Handbrake documentation reveals that 6 CPU cores is optimal (see: https://handbrake.fr/docs/en/latest/advanced/video-encoding-performance.html). In other words, running Handbrake on a hypothetical 12 core CPU would not double the encoding speed (as might be expected) as compared Handbrake on an otherwise identical 6 core CPU. At least one study conducted on 6 and 12 core CPUs confirm this effect and concluded there is little benefit to running Handbrake on more than 9 cores: https://macperformanceguide.com/Optimizing-Handbrake.html
The link above suggests a means to use all CPU cores is to run two instances of Handbrake and dividing the video sources equally among the two instances. When this was done on their 12 core machine a 40% increase in total throughput was realized (surprisingly, a boost was also noted in their 6 core hardware).
On my own I7-6700 machine (where half the CPU cores are virtual) the effect is still evident. Running a single instance of Vidcoder results in a CPU load of about 80%, or roughly 6 cores of actual "work". When I run two instances of Vidcoder, a small (5-10%) increase in throughput was indeed noted. So the limit is real and even left over virtual cores are somewhat useful. This will surely become an increasing problem as high core count CPUs become more mainstream (AMD Zen is rumored to come with as many as 32 cores/64 thread variants at launch).
The problem with Vidcoder is it is not easy to run two instances. When a second instance of Vidcoder is opened, the que from the first instance appears in each new copy, and each copy dutifully encodes the full list. The only way I know to run two instances of Vidcoder is to run it under two different user accounts, or run the release and the beta versions side by side. I would like to see the ability to open two or more instances of Vidcoder and have each que be unique to that instance. Alternatively, a single instance of Vidcoder could also call multiple instances of Handbrake as separate "workers", each instance of Handbrake working on a unique video from Vidcoder's que. The later perhaps could be based on CPU load, where if it doesn't see the CPU as being 90-100% busy, new workers are automatically created until the CPU is loaded to full capability.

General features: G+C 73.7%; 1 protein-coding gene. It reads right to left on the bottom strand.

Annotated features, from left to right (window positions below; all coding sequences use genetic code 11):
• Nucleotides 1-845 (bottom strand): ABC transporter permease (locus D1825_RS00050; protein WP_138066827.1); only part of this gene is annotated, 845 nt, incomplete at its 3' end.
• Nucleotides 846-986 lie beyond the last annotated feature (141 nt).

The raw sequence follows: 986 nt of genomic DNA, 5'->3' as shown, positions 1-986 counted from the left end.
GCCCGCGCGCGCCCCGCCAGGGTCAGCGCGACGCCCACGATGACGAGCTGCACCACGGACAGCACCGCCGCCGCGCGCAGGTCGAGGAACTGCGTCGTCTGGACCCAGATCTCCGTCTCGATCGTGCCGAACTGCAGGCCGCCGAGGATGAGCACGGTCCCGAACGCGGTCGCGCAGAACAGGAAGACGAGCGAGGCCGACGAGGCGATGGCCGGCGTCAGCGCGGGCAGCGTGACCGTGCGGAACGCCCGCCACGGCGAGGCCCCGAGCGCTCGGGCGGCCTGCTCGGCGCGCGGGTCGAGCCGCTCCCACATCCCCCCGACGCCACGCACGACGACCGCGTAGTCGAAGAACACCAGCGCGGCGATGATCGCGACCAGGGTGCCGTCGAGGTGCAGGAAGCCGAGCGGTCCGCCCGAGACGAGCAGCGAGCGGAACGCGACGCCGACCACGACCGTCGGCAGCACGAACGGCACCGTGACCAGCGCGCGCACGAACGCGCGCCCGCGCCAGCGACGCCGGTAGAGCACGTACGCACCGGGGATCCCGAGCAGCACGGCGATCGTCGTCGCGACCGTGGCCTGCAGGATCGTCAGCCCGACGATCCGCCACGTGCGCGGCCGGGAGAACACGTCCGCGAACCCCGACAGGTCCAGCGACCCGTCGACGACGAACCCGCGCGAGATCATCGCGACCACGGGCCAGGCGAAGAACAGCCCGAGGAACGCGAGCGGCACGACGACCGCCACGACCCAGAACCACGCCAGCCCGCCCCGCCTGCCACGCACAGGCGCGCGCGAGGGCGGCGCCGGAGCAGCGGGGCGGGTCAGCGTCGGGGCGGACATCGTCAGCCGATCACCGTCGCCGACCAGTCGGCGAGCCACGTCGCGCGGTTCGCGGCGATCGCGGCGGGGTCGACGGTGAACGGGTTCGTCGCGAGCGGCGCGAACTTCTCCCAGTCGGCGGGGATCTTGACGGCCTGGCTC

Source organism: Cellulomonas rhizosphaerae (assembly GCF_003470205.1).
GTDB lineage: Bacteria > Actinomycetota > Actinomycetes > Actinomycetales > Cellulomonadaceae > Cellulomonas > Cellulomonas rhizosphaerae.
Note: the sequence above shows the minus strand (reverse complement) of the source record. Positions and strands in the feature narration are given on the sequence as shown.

That's a really interesting idea. If it was controlled by detected CPU load it might run into trouble if the bottlenecked resource was the disk or they're streaming in the input over the network. In those cases the CPU load wouldn't be 100% but additional instances wouldn't help. I could see it as an option to explicitly enable, though. I will think about this.
I did some more tests with a 6700k and the average difference in encoding speed across several samples is turning out to be >5%. Still it sounds like if there are more real cores the difference is noticeable. You are of course correct throwing more CPU when read/writes are bottle necked will not help, but I don't think most people work that way, or at least I don't. CPU load does sit at 98-100% (vs. 80% +/-) when I can run two side by side encodes.
isnt that connected to x264 encoding threads not cpu cores.
for my encodes i use additional line for x264 and use 12 threads so my 4 cores are always at 100% and priority at idle, can use pc and play games, where rest of cpu is used for handbrake in vidcoder.
and always use constant quality 22 is best for full hd videos.
and i dont think that threads wait for previous frame to encode, i think they split file into 12 parts and encode cos more threads generate different file size. same is with 7zip